Is fast food bad for you?
A big study in France set out to answer that and did find a slightly higher rate of death among enthusiastic fast food eaters. It did however also find that fast food eaters were younger, poorer, less educated etc. Even after controlling for such factors, however, some effect of fast food itself remained.
There were however two problems with the study. The first is easy. The subjects were food freaks. As the study says: "the participants are more health conscious than the general population". So how well the findings would generalize to the overall population is unknown. Food freaks may be generally less healthy. I rather wonder why the study was done with such a severe sampling problem but I guess some information was better than none
The second problem was "when excluding prevalent CVDs and cancer cases, the associations were no longer statistically significant". Deleting the two main causes of death from the analysis seems wildly hilarious to me. The "bad" effects of fast food were only shown if you didn't have heart disease and cancer. Remove the heart and cancer patients and you remove a lot of the deaths.
I am struggling with the logic of that but it seems to me that you are "fiddling" your sample and that it is only in your fiddled sample that bad effects are found. Putting it another way, it looks like heart disease and cancer had a protective effect -- protecting you from death due to bad food. Which is surely borderline insane. Or maybe not. Maybe fast food is good for you.
However you look at it, however, the problem is the non-representativeess of the sample. You take a population of health nuts (at least some of whom may be health nuts because of health problems) and then make the sample even less reprsentative by subtracting from it the more ill component (people with heart and cancer symptoms) and then use that as your study sample. It's a parody of good survey research that may tell you nothing about the whole national population.
Poor sampling is endemic throughout the social science and medical literature but that does not mean that we should treat it as better than it is
Anyway, it seems that the bad effects of fast food are still at this stage "not proven', to use the old Scottish verdict. Journal abstract below.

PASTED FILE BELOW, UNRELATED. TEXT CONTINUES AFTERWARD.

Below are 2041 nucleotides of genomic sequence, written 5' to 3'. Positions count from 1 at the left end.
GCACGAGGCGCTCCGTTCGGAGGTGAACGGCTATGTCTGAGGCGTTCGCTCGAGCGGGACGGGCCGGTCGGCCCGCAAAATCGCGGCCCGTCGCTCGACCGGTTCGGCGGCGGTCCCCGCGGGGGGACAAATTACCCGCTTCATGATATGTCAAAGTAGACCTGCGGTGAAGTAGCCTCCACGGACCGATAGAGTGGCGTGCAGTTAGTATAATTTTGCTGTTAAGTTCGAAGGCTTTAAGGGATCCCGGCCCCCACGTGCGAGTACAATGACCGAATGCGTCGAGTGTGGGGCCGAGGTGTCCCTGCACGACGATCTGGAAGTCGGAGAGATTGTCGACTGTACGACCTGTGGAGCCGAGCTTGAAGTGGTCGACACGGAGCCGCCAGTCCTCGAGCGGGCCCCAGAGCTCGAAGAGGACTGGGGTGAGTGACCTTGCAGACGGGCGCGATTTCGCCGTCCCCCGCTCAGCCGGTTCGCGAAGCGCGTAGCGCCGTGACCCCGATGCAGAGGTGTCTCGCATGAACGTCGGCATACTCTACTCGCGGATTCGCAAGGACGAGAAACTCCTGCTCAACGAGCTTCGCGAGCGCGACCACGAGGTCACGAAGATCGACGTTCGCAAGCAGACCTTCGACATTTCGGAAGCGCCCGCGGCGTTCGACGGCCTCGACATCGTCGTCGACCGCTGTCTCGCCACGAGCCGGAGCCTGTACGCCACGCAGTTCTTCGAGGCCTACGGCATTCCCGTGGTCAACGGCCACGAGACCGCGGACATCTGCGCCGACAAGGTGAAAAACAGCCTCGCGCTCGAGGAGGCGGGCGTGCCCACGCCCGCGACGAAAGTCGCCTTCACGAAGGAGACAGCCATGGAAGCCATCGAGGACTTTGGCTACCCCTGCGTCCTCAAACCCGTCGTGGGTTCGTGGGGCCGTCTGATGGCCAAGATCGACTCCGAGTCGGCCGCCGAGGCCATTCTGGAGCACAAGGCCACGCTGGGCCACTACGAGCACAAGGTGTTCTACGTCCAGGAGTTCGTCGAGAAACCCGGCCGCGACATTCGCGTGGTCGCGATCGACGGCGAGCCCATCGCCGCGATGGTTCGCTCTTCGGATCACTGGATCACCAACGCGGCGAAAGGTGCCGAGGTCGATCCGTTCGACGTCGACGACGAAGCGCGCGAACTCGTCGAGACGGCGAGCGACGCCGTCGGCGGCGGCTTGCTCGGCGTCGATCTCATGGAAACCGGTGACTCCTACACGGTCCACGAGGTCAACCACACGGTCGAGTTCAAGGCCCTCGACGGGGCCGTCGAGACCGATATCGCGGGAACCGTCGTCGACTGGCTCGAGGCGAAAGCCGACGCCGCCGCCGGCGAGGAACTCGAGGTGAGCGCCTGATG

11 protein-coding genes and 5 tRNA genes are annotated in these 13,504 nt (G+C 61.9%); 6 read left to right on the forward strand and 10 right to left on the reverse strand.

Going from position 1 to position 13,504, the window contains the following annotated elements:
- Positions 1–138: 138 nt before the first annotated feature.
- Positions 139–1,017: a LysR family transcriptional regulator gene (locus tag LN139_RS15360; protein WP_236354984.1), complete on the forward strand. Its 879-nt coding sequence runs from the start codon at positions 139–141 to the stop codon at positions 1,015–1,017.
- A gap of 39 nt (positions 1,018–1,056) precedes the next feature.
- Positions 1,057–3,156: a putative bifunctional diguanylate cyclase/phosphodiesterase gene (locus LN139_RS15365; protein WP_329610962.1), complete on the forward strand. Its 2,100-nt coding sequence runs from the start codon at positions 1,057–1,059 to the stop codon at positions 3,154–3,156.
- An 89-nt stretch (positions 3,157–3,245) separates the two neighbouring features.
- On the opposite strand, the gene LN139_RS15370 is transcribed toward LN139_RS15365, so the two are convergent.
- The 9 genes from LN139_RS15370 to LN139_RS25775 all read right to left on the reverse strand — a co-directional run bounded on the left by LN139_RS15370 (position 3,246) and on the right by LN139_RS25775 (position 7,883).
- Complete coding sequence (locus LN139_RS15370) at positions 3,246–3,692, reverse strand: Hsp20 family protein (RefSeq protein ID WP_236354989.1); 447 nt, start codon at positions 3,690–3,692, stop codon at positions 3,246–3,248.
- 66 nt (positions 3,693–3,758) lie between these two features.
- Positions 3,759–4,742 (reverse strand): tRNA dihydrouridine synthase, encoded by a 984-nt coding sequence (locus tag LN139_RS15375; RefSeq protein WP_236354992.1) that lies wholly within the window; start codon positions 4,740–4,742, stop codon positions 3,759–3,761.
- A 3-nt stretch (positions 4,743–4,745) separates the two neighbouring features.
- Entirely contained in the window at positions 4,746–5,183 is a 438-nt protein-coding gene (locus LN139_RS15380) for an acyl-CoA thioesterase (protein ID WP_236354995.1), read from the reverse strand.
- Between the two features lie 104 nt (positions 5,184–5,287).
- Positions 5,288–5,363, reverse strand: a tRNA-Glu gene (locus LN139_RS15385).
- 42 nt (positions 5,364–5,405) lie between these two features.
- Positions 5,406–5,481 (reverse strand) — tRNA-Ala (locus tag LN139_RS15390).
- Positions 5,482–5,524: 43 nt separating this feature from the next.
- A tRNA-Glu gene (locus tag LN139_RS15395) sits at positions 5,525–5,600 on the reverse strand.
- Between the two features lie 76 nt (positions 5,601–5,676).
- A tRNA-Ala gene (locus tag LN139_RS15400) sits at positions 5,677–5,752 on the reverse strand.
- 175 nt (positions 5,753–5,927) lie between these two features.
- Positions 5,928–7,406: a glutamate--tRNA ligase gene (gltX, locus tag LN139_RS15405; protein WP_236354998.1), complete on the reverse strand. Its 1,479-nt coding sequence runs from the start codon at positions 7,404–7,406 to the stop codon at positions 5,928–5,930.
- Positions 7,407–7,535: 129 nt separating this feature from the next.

Association Between Ultraprocessed Food Consumption and Risk of Mortality Among Middle-aged Adults in France
Laure Schnabel et al.
Importance Growing evidence indicates that higher intake of ultraprocessed foods is associated with higher incidence of noncommunicable diseases. However, to date, the association between ultraprocessed foods consumption and mortality risk has never been investigated.
Objective To assess the association between ultraprocessed foods consumption and all-cause mortality risk.
Design, Setting, and Participants This observational prospective cohort study selected adults, 45 years or older, from the French NutriNet-Santé Study, an ongoing cohort study that launched on May 11, 2009, and performed a follow-up through December 15, 2017 (a median of 7.1 years). Participants were selected if they completed at least 1 set of 3 web-based 24-hour dietary records during their first 2 years of follow-up. Self-reported data were collected at baseline, including sociodemographic, lifestyle, physical activity, weight and height, and anthropometrics.
Exposures The ultraprocessed foods group (from the NOVA food classification system), characterized as ready-to-eat or -heat formulations made mostly from ingredients usually combined with additives. Proportion (in weight) of ultraprocessed foods in the diet was computed for each participant.
Main Outcomes and Measures The association between proportion of ultraprocessed foods and overall mortality was the main outcome. Mean dietary intakes from all of the 24-hour dietary records available during the first 2 years of follow-up were calculated and considered as the baseline usual food-and-drink intakes. Mortality was assessed using CépiDC, the French national registry of specific mortality causes. Hazard ratios (HRs) and 95% CIs were determined for all-cause mortality, using multivariable Cox proportional hazards regression models, with age as the underlying time metric.
Results A total of 44 551 participants were included, of whom 32 549 (73.1%) were women, with a mean (SD) age at baseline of 56.7 (7.5) years. Ultraprocessed foods accounted for a mean (SD) proportion of 14.4% (7.6%) of the weight of total food consumed, corresponding to a mean (SD) proportion of 29.1% (10.9%) of total energy intake. Ultraprocessed foods consumption was associated with younger age (45-64 years, mean [SE] proportion of food in weight, 14.50% [0.04%]; P < .001), lower income (<€1200/mo, 15.58% [0.11%]; P < .001), lower educational level (no diploma or primary school, 15.50% [0.16%]; P < .001), living alone (15.02% [0.07%]; P < .001), higher body mass index (calculated as weight in kilograms divided by height in meters squared; ≥30, 15.98% [0.11%]; P < .001), and lower physical activity level (15.56% [0.08%]; P < .001). A total of 602 deaths (1.4%) occurred during follow-up. After adjustment for a range of confounding factors, an increase in the proportion of ultraprocessed foods consumed was associated with a higher risk of all-cause mortality (HR per 10% increment, 1.14; 95% CI, 1.04-1.27; P = .008).
Conclusions and Relevance An increase in ultraprocessed foods consumption appears to be associated with an overall higher mortality risk among this adult population; further prospective studies are needed to confirm these findings and to disentangle the various mechanisms by which ultraprocessed foods may affect health.
JAMA Intern Med. 2019;179(4):490-498. doi:10.1001/jamainternmed.2018.7289